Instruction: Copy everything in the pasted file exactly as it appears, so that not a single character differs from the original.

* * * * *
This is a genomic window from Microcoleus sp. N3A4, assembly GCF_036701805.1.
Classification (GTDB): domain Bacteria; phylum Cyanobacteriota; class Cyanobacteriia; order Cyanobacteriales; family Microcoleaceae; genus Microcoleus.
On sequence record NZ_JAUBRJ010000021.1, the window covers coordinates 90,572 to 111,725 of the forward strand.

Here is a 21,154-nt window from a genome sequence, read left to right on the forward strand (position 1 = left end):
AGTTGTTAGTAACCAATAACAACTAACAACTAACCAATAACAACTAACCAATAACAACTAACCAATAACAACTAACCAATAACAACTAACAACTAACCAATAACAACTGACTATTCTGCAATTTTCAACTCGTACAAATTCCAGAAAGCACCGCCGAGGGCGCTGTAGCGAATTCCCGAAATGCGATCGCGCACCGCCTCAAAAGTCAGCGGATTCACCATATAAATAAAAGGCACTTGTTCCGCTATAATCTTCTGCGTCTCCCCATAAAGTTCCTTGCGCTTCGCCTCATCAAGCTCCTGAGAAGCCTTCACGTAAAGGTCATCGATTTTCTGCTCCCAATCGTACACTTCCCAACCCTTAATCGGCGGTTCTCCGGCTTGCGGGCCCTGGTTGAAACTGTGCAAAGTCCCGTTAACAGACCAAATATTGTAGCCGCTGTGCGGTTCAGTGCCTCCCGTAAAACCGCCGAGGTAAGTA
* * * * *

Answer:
This is a genomic window from Microcoleus sp. N3A4, assembly GCF_036701805.1.
Classification (GTDB): domain Bacteria; phylum Cyanobacteriota; class Cyanobacteriia; order Cyanobacteriales; family Microcoleaceae; genus Microcoleus.
On sequence record NZ_JAUBRJ010000021.1, the window covers coordinates 90,572 to 111,725 of the forward strand.

Here is a 21,154-nt window from a genome sequence, read left to right on the forward strand (position 1 = left end):
AGTTGTTAGTAACCAATAACAACTAACAACTAACCAATAACAACTAACCAATAACAACTAACCAATAACAACTAACCAATAACAACTAACAACTAACCAATAACAACTGACTATTCTGCAATTTTCAACTCGTACAAATTCCAGAAAGCACCGCCGAGGGCGCTGTAGCGAATTCCCGAAATGCGATCGCGCACCGCCTCAAAAGTCAGCGGATTCACCATATAAATAAAAGGCACTTGTTCCGCTATAATCTTCTGCGTCTCCCCATAAAGTTCCTTGCGCTTCGCCTCATCAAGCTCCTGAGAAGCCTTCACGTAAAGGTCATCGATTTTCTGCTCCCAATCGTACACTTCCCAACCCTTAATCGGCGGTTCTCCGGCTTGCGGGCCCTGGTTGAAACTGTGCAAAGTCCCGTTAACAGACCAAATATTGTAGCCGCTGTGCGGTTCAGTGCCTCCCGTAAAACCGCCGAGGTAAGTA